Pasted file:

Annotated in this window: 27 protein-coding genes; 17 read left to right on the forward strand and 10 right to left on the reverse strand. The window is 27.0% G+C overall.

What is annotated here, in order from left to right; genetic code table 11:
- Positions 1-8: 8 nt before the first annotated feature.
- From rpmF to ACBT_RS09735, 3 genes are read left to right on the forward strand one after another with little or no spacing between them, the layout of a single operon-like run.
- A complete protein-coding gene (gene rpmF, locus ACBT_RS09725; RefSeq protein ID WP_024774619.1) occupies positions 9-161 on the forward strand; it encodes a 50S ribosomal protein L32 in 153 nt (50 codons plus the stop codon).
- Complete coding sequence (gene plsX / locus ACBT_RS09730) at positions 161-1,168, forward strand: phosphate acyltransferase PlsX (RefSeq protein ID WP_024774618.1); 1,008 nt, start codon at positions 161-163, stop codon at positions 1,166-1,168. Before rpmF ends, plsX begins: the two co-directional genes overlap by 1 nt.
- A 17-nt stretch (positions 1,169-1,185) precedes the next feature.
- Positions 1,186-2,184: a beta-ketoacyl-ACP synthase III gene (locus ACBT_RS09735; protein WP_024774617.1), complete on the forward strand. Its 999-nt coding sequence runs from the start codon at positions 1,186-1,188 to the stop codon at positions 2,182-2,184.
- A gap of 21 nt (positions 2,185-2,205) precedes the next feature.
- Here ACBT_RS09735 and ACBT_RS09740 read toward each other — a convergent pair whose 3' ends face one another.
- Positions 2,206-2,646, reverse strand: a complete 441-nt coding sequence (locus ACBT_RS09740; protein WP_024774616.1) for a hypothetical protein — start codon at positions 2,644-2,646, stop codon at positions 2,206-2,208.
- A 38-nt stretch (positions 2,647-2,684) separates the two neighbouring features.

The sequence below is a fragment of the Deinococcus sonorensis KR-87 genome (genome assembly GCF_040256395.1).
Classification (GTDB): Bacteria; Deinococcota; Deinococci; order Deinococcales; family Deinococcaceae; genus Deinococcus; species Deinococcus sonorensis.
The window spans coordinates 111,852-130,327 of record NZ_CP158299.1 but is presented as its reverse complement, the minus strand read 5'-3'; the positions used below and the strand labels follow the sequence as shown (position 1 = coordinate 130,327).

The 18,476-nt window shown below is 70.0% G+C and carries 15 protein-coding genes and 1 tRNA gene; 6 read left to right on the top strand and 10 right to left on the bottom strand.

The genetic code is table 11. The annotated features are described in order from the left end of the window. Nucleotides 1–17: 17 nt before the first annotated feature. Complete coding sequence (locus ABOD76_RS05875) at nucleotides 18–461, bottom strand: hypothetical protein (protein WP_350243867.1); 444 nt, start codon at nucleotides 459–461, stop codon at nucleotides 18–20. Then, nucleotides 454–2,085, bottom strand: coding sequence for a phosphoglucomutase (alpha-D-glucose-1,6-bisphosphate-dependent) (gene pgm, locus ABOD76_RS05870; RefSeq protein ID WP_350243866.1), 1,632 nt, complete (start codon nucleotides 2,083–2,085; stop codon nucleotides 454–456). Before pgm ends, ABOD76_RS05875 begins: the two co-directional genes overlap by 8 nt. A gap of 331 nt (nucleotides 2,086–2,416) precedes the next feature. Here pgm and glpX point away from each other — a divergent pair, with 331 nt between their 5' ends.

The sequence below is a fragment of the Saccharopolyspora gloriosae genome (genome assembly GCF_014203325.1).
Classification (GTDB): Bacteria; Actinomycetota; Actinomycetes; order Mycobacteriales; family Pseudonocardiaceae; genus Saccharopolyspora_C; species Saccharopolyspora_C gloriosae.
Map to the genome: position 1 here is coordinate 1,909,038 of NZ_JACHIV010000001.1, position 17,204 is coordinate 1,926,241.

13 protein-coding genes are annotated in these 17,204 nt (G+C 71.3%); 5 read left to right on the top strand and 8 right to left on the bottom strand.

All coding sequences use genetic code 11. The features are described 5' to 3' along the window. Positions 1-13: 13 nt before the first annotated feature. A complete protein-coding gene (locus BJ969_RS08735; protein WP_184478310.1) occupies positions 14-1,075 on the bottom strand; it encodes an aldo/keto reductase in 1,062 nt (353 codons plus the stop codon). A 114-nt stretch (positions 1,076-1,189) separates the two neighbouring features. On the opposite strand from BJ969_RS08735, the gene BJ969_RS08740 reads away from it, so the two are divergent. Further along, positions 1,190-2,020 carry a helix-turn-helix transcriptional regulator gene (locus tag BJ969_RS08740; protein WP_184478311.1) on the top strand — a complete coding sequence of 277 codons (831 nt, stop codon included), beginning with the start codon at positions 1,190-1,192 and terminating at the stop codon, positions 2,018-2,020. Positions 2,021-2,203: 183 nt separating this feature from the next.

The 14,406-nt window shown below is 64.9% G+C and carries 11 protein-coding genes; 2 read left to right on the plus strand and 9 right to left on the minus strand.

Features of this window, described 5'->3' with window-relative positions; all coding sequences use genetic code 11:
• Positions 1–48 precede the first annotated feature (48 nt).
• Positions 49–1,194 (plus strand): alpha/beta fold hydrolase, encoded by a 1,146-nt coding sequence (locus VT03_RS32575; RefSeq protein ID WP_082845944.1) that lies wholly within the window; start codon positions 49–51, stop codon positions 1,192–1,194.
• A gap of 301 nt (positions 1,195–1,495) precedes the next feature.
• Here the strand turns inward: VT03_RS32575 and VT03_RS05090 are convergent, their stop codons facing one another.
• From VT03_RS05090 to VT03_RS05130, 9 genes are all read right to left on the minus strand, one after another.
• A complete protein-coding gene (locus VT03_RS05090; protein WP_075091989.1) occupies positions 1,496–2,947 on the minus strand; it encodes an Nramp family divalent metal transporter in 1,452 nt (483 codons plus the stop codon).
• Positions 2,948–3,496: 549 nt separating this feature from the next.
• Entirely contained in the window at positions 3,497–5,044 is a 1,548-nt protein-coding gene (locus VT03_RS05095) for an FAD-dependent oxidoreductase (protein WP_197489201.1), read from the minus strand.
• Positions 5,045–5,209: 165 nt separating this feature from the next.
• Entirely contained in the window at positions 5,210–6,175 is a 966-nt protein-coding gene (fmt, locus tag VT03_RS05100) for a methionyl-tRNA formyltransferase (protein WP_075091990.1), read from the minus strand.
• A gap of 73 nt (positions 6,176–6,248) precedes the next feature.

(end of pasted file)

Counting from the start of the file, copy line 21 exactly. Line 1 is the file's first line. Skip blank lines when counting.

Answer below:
13 protein-coding genes are annotated in these 17,204 nt (G+C 71.3%); 5 read left to right on the top strand and 8 right to left on the bottom strand.